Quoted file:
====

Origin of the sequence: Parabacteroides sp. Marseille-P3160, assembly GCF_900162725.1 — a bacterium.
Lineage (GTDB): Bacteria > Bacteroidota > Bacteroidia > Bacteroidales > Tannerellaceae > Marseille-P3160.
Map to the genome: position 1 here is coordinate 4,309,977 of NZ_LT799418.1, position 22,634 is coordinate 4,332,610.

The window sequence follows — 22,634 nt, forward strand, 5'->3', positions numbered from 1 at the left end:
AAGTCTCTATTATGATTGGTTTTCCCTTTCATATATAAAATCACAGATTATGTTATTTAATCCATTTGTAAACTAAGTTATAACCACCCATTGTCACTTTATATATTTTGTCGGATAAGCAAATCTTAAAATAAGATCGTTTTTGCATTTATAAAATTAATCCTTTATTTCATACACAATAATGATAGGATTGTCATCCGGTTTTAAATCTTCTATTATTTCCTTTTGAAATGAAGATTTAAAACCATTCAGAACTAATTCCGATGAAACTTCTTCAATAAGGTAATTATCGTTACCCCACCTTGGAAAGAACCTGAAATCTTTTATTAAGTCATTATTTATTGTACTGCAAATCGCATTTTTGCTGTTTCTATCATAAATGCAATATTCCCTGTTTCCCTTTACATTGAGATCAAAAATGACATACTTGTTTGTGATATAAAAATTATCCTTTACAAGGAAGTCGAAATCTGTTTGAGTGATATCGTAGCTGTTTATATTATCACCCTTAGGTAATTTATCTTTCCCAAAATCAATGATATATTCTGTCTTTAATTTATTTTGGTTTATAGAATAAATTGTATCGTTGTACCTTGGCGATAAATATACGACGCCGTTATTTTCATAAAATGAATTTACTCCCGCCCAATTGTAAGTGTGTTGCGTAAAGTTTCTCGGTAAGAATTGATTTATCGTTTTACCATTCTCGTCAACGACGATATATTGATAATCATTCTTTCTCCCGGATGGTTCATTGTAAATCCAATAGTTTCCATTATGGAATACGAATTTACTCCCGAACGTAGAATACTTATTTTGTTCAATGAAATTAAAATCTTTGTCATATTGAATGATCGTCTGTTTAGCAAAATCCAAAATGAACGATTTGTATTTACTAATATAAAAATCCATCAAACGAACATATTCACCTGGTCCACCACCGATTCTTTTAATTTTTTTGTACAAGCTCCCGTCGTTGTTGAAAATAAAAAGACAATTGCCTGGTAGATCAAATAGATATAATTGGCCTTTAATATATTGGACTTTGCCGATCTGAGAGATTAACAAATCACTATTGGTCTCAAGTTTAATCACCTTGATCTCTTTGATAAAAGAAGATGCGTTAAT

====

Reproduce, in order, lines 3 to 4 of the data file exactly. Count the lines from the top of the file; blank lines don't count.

Map to the genome: position 1 here is coordinate 4,309,977 of NZ_LT799418.1, position 22,634 is coordinate 4,332,610.

The window sequence follows — 22,634 nt, forward strand, 5'->3', positions numbered from 1 at the left end: